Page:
Choose your own positions for each string; use as many different positions as you like BUT constantly bear in mind that, for each individual E flat, a change of position will mean having to use a different finger; therefore, be particularly conscious of what position you have chosen and which finger is required as a consequence of that position; the asterisks illustrate the notes which require a “stretch up” with finger 4 without changing position:
PINNING E flat to the Board.jpg
PINNING E flat TO THE BOARD – Exercise:
You will have noticed that, as the course progresses, more and more decisions are left to your discretion; however, for learning purposes, do stick to the designated strings (see PREFACE TO “PINNING E flat TO THE BOARD” on Public Space):
PINNING E flat to the board - Exercise.jpg
Next: Pinning the A flat to the Board
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Fretful
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Re: Improve your Fingerboard Knowledge and Sight-Reading Technique

Post by Fretful » Sat Jun 01, 2019 11:00 am

(See “PREFACE TO “PINNING A flat (and D Flat en passant) TO THE BOARD” on Public Space)

Pinning the A flat (and D Flat en passant) to the Board:
Pinning A flat and D flat to the Board - Relating to each string - Pos. III & VIII.jpg
Reading exercise recapitulating B flat and E flat at Positions III, IV, and V:
Gigue (G minor) - Robert de Visée.jpg
“FLATS – Blocks Of” – In the last five bars, analyze the consecutive barrés (CI - CIII – CVIII) and observe the “platforms” they offer; there are only three, so memorizing them should not be too much of a problem.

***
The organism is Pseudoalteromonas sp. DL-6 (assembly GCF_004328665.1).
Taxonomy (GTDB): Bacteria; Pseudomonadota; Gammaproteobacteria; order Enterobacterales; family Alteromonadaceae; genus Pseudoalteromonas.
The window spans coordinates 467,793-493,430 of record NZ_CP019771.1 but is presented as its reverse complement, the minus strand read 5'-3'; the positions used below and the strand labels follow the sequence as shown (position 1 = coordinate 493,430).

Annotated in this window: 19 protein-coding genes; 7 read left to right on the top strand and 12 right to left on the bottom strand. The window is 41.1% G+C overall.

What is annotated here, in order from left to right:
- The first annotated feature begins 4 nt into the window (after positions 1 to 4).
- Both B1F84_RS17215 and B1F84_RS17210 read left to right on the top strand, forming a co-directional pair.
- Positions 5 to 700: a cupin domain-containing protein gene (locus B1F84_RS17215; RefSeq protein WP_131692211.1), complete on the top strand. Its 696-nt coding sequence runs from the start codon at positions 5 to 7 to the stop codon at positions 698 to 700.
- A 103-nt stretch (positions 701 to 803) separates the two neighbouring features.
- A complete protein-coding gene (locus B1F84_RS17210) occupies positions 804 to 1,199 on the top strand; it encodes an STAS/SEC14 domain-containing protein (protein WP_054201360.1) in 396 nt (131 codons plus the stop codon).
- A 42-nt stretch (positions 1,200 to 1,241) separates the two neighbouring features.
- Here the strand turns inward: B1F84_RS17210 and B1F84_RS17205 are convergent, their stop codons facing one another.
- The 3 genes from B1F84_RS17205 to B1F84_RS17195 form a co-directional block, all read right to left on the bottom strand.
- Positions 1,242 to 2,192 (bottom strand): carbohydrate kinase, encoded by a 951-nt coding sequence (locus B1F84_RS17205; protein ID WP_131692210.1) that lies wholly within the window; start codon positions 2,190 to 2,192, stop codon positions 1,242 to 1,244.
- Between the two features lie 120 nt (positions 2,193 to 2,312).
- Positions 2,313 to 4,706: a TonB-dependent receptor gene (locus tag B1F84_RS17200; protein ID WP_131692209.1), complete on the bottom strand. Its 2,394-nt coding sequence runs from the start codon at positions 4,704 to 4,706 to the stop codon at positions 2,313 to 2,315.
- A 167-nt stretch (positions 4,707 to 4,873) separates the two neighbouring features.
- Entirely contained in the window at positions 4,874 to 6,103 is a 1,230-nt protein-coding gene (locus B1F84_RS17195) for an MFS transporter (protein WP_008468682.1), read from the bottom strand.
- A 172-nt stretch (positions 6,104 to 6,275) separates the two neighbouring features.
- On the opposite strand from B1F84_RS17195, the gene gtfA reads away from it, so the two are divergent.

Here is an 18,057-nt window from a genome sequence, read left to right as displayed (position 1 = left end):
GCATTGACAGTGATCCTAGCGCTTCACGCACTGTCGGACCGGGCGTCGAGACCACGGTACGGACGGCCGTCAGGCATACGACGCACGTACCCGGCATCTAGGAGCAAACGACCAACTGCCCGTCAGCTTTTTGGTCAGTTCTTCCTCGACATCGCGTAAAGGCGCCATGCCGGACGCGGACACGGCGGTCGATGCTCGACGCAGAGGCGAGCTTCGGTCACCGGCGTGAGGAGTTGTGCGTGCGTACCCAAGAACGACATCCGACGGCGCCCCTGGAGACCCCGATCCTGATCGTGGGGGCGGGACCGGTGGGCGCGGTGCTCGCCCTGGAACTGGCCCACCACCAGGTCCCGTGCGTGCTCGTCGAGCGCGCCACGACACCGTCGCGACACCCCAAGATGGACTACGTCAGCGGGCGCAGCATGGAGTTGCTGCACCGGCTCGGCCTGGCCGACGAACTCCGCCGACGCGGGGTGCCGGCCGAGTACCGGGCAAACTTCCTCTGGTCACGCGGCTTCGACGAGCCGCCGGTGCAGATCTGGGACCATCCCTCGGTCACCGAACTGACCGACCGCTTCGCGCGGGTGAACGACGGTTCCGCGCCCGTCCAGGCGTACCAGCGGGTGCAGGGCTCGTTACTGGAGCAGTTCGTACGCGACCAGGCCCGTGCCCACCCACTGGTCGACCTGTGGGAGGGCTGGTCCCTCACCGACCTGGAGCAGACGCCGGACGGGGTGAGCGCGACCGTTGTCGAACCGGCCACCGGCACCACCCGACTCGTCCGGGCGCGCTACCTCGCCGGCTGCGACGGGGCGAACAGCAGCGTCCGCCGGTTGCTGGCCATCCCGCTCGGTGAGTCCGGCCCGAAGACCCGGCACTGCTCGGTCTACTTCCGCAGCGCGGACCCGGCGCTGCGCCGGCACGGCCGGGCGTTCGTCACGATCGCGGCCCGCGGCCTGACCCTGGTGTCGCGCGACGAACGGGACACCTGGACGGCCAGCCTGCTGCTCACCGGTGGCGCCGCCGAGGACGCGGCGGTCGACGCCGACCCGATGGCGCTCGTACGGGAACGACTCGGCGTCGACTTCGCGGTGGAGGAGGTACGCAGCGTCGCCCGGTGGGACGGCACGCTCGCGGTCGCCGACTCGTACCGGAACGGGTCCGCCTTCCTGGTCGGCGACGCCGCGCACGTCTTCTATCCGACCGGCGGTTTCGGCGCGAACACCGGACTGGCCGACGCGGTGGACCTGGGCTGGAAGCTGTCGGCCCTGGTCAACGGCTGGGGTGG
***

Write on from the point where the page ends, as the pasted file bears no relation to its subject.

Change Position only where indicated:
Flats - Blocks of.jpg
Next: THIRDS with Flats - Aguado
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Fretful
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Re: Improve your Fingerboard Knowledge and Sight-Reading Technique

Post by Fretful » Sat Jun 08, 2019 10:47 am

THIRDS with Flats - Aguado:
(see Preface to “THIRDS with Flats – Aguado” on Public Space)

Treat the following “THIRDS - Aguado - FLATS” only as exercises since the given positions were not chosen pragmatically but for their challenging aspect as well as for finding chords which are identical but found in different places.

As previously, each line is shown first as published, then with variations of positionings and no fingerings:
THIRDS - Aguado - flats.jpg
Next: the Major Sixth
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Fretful
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Re: Improve your Fingerboard Knowledge and Sight-Reading Technique

Post by Fretful » Sat Jun 15, 2019 10:39 am

THE MAJOR SIXTH :

The Major Sixth, containing NINE semitones, is considered to be a “dynamic” interval, thrusting a melody forward to very nearly the top of the scale.
Familiarize with its sound, as well as its shape on the stave, with a particularly “famous” Major Sixth:
MAJOR SIXTH - Bach - Gavotte en Rondeau.jpg
As a chord, it requires an uncomfortable stretch if played on adjacent strings, but becomes particularly easy if played with one of its notes being open, or if fingered on ⑥ and ④, ⑤ and ③, ④ and ②, ③ and ①, as in the following patterns:
MAJOR SIXTHS - Adj. and non-adj. strings.jpg
MAJOR SIXTHS with Open Strings:
MAJOR SIXTHS - with Open Strings.jpg
MAJOR SIXTHS (Exercise):
Positions here are mostly left up to the player BUT rigorously respect the given string choices; also, bear in mind the MANY available permutations as illustrated in the following example where Bar 7 can be fingered in many different ways (and there are more!) :
MAJOR SIXTHS - Exercise - BAR 7.jpg
:
MAJOR SIXTHS - Exercise.jpg
Going back to the example given above for BAR 7, replay “MAJOR Sixths (Exercise)" creating as many fingering-permutations as you can think of whilst always TRYING to be conscious of what position you are at and what strings you are using and, meanwhile, always LISTENING to the sound of the MAJOR SIXTH.

Next : the minor SIXTH: